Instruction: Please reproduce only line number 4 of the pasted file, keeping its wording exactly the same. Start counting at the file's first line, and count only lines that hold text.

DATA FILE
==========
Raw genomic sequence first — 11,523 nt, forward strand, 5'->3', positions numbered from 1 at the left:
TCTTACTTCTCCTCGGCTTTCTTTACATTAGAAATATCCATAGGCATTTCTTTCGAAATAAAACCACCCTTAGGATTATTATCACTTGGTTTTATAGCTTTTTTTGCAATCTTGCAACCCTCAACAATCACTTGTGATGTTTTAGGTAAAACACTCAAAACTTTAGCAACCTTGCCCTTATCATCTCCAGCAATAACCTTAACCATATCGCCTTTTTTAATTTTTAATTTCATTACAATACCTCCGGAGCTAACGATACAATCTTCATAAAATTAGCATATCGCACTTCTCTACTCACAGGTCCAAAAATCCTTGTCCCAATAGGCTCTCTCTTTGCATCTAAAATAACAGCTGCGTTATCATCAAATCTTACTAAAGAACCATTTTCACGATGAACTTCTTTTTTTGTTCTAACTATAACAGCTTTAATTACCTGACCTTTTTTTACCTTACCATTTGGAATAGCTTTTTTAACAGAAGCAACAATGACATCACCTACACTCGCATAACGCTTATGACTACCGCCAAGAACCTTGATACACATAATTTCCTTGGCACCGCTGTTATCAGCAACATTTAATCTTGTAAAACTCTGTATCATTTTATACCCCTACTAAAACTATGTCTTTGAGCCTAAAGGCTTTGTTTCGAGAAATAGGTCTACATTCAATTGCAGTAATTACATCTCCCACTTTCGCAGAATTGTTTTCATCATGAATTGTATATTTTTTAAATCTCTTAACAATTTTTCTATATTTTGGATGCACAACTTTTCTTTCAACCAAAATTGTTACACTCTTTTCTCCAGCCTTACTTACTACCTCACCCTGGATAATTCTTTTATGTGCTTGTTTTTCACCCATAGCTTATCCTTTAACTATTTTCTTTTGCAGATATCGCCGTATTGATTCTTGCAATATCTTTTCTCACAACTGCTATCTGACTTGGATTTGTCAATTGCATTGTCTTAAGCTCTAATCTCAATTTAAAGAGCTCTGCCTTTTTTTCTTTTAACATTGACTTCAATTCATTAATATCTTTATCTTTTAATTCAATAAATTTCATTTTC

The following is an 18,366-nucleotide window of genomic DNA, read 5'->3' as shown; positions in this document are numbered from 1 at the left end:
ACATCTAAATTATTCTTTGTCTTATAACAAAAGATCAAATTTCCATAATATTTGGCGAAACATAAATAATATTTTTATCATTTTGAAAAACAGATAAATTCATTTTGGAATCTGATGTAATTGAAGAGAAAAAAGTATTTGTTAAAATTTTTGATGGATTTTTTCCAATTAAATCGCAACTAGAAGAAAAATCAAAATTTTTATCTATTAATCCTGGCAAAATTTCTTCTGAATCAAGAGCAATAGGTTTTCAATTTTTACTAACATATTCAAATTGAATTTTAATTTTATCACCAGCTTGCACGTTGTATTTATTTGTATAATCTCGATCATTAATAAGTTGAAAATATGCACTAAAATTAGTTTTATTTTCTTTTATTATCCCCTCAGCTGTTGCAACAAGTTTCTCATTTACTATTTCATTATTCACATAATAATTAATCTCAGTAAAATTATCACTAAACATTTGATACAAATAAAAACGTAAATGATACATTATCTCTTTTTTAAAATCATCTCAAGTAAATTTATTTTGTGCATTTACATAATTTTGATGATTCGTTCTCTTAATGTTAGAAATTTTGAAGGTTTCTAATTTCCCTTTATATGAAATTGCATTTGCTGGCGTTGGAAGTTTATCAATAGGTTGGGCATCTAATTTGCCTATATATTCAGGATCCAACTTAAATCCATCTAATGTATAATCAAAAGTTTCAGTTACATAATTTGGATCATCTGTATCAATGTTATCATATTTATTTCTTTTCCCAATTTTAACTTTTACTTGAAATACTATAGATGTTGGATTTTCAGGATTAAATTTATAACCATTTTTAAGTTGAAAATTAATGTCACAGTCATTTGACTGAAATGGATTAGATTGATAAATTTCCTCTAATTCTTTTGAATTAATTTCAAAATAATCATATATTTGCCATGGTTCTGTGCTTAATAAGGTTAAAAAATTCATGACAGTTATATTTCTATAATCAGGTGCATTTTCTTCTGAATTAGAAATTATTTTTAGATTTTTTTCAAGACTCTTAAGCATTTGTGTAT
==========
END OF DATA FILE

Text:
ACATCTAAATTATTCTTTGTCTTATAACAAAAGATCAAATTTCCATAATATTTGGCGAAACATAAATAATATTTTTATCATTTTGAAAAACAGATAAATTCATTTTGGAATCTGATGTAATTGAAGAGAAAAAAGTATTTGTTAAAATTTTTGATGGATTTTTTCCAATTAAATCGCAACTAGAAGAAAAATCAAAATTTTTATCTATTAATCCTGGCAAAATTTCTTCTGAATCAAGAGCAATAGGTTTTCAATTTTTACTAACATATTCAAATTGAATTTTAATTTTATCACCAGCTTGCACGTTGTATTTATTTGTATAATCTCGATCATTAATAAGTTGAAAATATGCACTAAAATTAGTTTTATTTTCTTTTATTATCCCCTCAGCTGTTGCAACAAGTTTCTCATTTACTATTTCATTATTCACATAATAATTAATCTCAGTAAAATTATCACTAAACATTTGATACAAATAAAAACGTAAATGATACATTATCTCTTTTTTAAAATCATCTCAAGTAAATTTATTTTGTGCATTTACATAATTTTGATGATTCGTTCTCTTAATGTTAGAAATTTTGAAGGTTTCTAATTTCCCTTTATATGAAATTGCATTTGCTGGCGTTGGAAGTTTATCAATAGGTTGGGCATCTAATTTGCCTATATATTCAGGATCCAACTTAAATCCATCTAATGTATAATCAAAAGTTTCAGTTACATAATTTGGATCATCTGTATCAATGTTATCATATTTATTTCTTTTCCCAATTTTAACTTTTACTTGAAATACTATAGATGTTGGATTTTCAGGATTAAATTTATAACCATTTTTAAGTTGAAAATTAATGTCACAGTCATTTGACTGAAATGGATTAGATTGATAAATTTCCTCTAATTCTTTTGAATTAATTTCAAAATAATCATATATTTGCCATGGTTCTGTGCTTAATAAGGTTAAAAAATTCATGACAGTTATATTTCTATAATCAGGTGCATTTTCTTCTGAATTAGAAATTATTTTTAGATTTTTTTCAAGACTCTTAAGCATTTGTGTAT